Call this a "A Mother's Lament," sung in the key of guilt.
It's tough being a teen, and it's tough being parents who want the best for their children. By that, most parents mean a successful secondary education that can lead to many options for college and beyond. To most of us, "successful" implies great grades, superlative scores, extracurricular activities that demonstrate a passion beyond the classroom.
But there are days when I don't like myself: when I go on too long -- with a child who got it before I even raised whatever topic it was -- about some school-related subject. Or when I start obsessing (in silence) about PSATs and grades of a student who is conscientious and does make the effort.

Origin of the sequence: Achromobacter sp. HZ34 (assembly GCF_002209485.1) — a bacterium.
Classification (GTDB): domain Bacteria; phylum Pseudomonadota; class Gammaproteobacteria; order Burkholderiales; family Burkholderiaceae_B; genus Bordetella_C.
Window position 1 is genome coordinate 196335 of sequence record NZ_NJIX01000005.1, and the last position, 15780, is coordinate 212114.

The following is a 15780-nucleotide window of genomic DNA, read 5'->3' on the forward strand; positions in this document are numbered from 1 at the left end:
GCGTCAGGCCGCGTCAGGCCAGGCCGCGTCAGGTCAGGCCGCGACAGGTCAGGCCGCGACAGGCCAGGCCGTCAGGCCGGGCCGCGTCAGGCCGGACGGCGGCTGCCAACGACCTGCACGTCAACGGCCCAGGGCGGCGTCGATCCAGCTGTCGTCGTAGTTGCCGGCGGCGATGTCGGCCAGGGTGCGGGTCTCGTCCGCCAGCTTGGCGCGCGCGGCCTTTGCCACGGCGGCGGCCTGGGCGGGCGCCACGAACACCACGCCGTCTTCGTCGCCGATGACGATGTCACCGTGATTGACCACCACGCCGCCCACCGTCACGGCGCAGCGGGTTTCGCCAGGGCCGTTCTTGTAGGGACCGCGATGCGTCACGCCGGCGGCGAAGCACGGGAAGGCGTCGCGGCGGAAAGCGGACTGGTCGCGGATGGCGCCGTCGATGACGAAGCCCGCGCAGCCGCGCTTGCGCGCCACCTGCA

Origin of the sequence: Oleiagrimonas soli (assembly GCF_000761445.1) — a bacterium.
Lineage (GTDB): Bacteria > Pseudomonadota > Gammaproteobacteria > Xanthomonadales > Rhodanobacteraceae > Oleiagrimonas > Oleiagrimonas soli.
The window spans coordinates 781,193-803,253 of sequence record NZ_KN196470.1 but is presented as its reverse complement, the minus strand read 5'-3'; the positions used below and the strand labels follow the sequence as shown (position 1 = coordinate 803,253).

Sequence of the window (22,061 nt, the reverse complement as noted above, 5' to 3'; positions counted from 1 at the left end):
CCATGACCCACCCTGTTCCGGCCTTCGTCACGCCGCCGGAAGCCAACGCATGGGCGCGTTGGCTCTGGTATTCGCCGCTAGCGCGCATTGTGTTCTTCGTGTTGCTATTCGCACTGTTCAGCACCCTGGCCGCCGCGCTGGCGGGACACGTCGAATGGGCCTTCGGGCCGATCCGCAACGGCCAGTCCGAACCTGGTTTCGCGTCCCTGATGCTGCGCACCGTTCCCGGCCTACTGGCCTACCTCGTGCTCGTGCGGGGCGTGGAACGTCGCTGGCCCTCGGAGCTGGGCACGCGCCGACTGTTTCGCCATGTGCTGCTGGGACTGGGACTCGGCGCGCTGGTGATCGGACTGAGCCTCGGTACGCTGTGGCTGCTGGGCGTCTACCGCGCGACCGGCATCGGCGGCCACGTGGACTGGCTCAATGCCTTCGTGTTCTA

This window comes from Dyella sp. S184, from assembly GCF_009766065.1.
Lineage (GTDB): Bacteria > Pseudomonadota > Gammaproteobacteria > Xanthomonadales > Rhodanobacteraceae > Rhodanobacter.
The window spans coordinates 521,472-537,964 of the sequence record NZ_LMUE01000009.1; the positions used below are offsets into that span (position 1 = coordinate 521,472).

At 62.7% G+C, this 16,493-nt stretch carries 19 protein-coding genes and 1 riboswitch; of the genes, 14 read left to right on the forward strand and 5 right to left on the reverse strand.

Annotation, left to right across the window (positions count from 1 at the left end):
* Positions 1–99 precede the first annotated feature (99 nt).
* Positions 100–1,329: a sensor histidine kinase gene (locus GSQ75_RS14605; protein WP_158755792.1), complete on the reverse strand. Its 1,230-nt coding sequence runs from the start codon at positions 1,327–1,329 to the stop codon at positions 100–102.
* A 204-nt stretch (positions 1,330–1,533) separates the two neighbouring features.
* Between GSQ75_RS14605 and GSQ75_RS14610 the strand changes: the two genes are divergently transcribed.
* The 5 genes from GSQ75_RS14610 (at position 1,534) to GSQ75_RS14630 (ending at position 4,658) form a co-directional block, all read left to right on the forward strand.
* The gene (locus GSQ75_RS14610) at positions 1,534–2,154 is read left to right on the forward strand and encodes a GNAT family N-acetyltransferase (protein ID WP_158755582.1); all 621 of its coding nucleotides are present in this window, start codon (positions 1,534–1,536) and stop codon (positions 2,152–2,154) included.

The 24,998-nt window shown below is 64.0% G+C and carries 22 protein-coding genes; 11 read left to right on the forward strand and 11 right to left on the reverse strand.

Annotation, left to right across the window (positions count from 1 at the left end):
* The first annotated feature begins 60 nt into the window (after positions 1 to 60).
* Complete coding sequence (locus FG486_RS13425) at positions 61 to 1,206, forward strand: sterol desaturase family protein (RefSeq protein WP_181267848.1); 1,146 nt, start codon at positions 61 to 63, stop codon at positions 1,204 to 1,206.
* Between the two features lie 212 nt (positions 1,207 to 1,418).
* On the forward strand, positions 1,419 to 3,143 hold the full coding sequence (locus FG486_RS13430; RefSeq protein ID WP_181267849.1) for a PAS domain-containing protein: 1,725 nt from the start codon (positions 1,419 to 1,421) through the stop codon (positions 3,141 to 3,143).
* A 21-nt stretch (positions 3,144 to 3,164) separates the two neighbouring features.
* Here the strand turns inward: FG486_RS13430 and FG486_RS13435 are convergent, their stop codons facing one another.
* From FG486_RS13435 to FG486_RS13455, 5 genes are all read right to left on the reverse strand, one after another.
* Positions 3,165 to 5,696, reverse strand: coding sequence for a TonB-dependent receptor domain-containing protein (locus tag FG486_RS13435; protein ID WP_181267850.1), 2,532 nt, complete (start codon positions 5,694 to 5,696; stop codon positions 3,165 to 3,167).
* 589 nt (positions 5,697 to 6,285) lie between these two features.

Then I read about a new film, being shown almost exclusively at schools and community organizations. It's called "Race to Nowhere," and it looks at the question we're all grappling with. How do we maintain sanity and balance when kids are being pushed -- by schools, parents, coaches and their own inner drive -- to get into highly selective schools that may not even be suited to their interests and temperament.
The movie, by the way, was made by a mother who decided to start documenting kids' lives after her 12-year-old's stomachaches were diagnosed as being caused by school pressures.
I'd like to see "Race to Nowhere" but I am not sure what can be done about the pressures we're all guilty of placing on our children.